Tempo di lettura: 3 minuti
The first in a series of releases on the failures of employment law. A cornerstone of civilization is a fair and equitable legal system. But what about the legitimacy of laws if they are not applied by the very agencies that create and enforce them? That unfortunately is the case across many parts of the globe today and is of particular concern for multinational enterprises that so often become the easy victim of such arbitrary acts.
Interfering with wage competition
Many governments across Europe not only allow a corrupt process of wage fixing, but they actively conspire in its enforcement upon companies.
If two companies colluded together to set the price of paint, the consumer would suffer. But what about if the government not only let the collusion happen but even declared the inflated price of paint as the minimum for all paint companies? That would be so damaging to markets that the economy would suffer and inflation would rise uncontrollably as the practice was adopted for other commodities. It is precisely against such price fixing that the US Sherman Act was passed in 1890 and why in most advanced economies today anti-trust laws exist to stop such practices.
But, if two unions sat down with two thriving companies in France and fixed the price of labour at an unrealistically high rate that would be entirely legal, a sign of good “social partnership” and no-one would challenge the government when it stepped in, as it usually does, to make the wage rates applicable across the entire industry sector. The fact that the parties had colluded to keep wage rates high and thus make it more difficult for smaller companies and new companies entering the market would not be seen as a valid legal challenge, nor would be the impact of inflated labour rates on commodity prices paid by all consumers. In fact, this practice is rife across much of Europe – including not only France, but Austria, Denmark, the Netherlands and Sweden.
The Treaty of the Functioning of the European Union bans all forms of anti-competitive behaviour and lays down strict rules for state aid, yet the act of conspiring to maintain inflated wages and the state enforcement of wage cartels goes unchallenged.
Fortunately, this practice of enforcement of wage cartels by governments may be on the wane. One of the few advantages gained from the Greece and Portugal bailouts was that it gave the IMF an opportunity to quietly stop this anti-competitive practice. It is falling into disuse too in Croatia and Slovenia. There are also a few individual challenges at a country level – like the recent Dutch case involving inter-hospital collusion over the overtime rates for anaesthesiologists.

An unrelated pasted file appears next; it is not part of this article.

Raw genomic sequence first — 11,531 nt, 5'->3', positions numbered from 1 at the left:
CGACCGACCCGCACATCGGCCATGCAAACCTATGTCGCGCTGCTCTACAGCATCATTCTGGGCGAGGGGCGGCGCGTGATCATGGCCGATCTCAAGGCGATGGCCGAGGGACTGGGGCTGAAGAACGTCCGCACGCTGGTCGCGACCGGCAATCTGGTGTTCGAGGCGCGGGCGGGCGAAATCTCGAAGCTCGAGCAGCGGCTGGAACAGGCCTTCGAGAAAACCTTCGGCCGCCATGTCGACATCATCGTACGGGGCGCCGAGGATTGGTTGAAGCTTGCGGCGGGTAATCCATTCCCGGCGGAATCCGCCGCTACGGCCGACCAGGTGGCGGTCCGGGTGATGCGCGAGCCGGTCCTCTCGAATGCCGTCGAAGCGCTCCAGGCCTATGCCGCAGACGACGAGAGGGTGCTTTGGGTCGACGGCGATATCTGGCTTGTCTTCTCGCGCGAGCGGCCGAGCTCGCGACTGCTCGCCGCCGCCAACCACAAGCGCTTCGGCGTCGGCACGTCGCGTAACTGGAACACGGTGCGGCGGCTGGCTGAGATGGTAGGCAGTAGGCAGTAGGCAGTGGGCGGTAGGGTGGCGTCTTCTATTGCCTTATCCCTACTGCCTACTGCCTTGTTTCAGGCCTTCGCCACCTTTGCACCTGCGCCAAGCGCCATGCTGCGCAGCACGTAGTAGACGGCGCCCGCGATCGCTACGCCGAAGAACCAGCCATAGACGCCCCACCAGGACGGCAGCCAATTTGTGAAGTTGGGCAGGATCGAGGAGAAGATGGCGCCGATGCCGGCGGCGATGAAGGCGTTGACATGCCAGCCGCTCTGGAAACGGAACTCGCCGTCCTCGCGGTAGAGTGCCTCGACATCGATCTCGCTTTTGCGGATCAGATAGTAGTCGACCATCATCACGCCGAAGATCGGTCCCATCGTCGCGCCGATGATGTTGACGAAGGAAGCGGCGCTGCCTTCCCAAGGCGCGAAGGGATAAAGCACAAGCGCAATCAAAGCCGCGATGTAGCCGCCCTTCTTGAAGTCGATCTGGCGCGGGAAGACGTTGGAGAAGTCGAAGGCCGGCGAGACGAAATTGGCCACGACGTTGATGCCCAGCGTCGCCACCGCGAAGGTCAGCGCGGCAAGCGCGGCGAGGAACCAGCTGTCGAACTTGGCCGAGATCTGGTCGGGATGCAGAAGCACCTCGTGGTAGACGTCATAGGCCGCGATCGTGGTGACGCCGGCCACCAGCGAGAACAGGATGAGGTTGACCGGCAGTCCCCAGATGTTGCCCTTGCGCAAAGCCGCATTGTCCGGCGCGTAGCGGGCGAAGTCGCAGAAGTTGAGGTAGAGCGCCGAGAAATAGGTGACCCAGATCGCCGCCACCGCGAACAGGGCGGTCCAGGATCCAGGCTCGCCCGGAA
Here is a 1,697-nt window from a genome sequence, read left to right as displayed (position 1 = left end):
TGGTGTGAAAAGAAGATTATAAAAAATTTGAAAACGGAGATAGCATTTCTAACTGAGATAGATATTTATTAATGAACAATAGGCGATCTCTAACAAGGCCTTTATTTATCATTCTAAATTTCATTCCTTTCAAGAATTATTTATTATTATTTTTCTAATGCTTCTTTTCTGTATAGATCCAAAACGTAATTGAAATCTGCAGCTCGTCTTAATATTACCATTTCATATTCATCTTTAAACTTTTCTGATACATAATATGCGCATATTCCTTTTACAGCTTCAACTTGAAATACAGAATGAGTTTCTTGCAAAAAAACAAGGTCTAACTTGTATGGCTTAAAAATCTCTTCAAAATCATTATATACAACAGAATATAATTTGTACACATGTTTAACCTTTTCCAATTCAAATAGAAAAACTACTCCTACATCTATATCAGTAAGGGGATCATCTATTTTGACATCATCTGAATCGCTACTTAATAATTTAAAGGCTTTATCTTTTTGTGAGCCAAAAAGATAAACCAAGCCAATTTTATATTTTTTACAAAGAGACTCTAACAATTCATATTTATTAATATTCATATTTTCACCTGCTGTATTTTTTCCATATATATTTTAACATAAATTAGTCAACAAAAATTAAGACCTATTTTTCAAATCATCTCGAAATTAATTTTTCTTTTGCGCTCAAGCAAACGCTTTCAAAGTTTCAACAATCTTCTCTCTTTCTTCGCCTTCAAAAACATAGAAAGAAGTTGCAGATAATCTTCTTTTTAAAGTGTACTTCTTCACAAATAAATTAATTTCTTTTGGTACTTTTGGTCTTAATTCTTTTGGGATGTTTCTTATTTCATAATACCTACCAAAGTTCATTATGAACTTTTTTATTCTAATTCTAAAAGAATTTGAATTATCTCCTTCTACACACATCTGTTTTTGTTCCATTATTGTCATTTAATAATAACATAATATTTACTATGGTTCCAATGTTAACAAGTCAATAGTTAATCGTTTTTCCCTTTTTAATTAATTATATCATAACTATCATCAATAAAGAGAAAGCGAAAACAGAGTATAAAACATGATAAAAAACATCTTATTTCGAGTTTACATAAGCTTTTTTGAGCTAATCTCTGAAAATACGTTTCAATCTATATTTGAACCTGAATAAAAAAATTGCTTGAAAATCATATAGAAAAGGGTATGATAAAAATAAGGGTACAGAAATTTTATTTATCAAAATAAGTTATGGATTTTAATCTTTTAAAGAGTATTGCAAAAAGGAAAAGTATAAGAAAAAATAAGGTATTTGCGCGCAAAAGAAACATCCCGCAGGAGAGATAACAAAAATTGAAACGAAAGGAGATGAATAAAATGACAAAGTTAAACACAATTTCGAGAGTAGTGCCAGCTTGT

According to The Secretary-General of the Federation of International Employers (FedEE), Robin Chater, “This is just the beginning. Europe is over a century behind the USA in ensuring that anti-competitive practices apply as much to wage rates and the actions of trade unions as they do to the sale or wholesale price of goods and services. Few people realize that colluding to inflate wages for a few workers raises the cost of living for everyone. Unions cannot believe their luck when generous offers are put on the table, but it is the poor and old who, in fact, suffer most in the end.”
FedEE is particularly concerned about France where union membership is the lowest in Europe, yet, according to Chater, “The French government allows radical unions such as the CGT and grossly overpaid occupations such as air traffic controllers to hold them, and the country, to ransom. For many years, the price of peace has been to let the corruption continue and give it government backing.”
The answer probably lies through the courts, although the chances of pursuing an anti-trust challenge to labour practices through the French legal system to reach an eventual European Court of Justice decision remains remote. Ultimately, all kinds of labour practices could fall foul of anti-trust legislation – from HR managers meeting to swap salary data to all sectoral collective agreements that fix the price of labour – whether or not there is government intervention to compound the problem. In the meantime, consumers in many EU member states will have to continue bearing the artificially high costs of goods and services brought about by wage fixing. / ends.
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Emmegi Reporter Esteri – Mail, firstname.lastname@example.org